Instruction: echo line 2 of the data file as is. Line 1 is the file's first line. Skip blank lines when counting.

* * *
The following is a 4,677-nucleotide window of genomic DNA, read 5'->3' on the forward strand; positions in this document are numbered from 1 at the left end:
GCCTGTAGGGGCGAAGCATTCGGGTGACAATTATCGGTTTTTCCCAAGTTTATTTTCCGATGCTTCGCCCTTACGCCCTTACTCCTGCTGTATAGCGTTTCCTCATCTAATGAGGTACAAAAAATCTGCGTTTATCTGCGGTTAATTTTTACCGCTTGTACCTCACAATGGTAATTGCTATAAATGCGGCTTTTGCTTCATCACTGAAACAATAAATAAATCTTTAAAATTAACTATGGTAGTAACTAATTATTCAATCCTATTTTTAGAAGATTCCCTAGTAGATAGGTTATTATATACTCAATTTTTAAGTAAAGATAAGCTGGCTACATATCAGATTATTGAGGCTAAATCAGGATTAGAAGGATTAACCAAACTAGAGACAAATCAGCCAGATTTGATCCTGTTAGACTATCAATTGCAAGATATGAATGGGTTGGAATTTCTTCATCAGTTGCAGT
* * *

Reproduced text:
GCCTGTAGGGGCGAAGCATTCGGGTGACAATTATCGGTTTTTCCCAAGTTTATTTTCCGATGCTTCGCCCTTACGCCCTTACTCCTGCTGTATAGCGTTTCCTCATCTAATGAGGTACAAAAAATCTGCGTTTATCTGCGGTTAATTTTTACCGCTTGTACCTCACAATGGTAATTGCTATAAATGCGGCTTTTGCTTCATCACTGAAACAATAAATAAATCTTTAAAATTAACTATGGTAGTAACTAATTATTCAATCCTATTTTTAGAAGATTCCCTAGTAGATAGGTTATTATATACTCAATTTTTAAGTAAAGATAAGCTGGCTACATATCAGATTATTGAGGCTAAATCAGGATTAGAAGGATTAACCAAACTAGAGACAAATCAGCCAGATTTGATCCTGTTAGACTATCAATTGCAAGATATGAATGGGTTGGAATTTCTTCATCAGTTGCAGT